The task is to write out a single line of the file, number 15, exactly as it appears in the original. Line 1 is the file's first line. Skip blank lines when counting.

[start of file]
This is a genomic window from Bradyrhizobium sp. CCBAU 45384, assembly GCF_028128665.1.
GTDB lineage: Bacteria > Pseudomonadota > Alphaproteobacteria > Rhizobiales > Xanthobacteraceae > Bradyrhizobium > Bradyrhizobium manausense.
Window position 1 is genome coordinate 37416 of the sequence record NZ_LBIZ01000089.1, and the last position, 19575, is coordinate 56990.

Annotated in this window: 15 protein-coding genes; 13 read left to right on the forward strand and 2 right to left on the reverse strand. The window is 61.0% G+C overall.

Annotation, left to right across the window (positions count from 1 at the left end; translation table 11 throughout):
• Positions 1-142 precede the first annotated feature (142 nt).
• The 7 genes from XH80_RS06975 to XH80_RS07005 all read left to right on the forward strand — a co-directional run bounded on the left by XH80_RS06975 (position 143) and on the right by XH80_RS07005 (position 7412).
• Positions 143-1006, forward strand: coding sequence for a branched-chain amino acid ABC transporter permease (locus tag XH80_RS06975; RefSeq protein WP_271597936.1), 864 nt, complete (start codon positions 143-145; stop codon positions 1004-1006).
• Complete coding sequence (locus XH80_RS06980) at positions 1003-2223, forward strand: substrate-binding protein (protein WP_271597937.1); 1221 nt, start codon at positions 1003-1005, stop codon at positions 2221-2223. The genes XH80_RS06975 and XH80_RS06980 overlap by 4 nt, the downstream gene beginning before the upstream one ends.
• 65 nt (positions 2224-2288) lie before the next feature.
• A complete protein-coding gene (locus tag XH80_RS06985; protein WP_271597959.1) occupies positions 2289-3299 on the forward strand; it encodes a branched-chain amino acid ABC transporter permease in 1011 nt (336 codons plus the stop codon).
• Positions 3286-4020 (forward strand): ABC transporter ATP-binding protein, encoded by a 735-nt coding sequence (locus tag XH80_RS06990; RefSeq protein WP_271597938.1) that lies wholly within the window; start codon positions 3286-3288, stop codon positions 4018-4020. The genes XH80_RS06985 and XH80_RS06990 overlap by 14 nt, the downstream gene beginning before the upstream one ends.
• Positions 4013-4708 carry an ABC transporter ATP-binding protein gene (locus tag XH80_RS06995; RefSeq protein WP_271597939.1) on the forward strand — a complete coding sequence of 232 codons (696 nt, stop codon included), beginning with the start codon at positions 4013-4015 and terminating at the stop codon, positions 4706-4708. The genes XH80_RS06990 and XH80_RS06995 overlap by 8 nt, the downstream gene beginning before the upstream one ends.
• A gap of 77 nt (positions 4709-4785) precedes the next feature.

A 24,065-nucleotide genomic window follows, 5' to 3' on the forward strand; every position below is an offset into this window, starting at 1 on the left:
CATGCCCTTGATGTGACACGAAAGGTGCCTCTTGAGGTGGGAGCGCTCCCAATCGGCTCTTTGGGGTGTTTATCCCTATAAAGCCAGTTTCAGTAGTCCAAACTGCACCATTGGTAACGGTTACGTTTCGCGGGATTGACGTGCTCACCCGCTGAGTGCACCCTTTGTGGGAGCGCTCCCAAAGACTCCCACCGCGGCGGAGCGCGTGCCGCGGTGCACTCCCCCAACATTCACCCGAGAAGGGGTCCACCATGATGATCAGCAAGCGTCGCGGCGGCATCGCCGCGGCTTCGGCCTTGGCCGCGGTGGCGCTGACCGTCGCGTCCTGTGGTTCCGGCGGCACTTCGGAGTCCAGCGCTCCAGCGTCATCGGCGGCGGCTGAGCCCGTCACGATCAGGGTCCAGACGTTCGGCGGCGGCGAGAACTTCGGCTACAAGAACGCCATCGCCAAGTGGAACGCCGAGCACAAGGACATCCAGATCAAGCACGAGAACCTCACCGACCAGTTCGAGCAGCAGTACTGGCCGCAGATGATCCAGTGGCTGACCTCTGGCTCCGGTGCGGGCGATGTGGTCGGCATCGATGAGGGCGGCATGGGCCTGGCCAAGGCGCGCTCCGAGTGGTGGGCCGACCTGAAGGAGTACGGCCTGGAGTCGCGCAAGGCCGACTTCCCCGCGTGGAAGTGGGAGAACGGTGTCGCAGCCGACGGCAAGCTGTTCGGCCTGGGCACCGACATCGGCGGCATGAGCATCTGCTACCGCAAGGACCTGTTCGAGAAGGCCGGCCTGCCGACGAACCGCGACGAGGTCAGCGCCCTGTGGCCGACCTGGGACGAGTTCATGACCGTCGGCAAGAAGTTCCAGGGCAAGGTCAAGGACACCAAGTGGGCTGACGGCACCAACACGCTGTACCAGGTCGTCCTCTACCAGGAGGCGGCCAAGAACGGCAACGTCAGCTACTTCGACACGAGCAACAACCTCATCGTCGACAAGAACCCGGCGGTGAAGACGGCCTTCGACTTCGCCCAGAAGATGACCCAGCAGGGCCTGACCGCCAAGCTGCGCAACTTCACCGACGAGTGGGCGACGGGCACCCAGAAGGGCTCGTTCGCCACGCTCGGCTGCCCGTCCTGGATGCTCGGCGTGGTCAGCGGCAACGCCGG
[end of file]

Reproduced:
A 24,065-nucleotide genomic window follows, 5' to 3' on the forward strand; every position below is an offset into this window, starting at 1 on the left: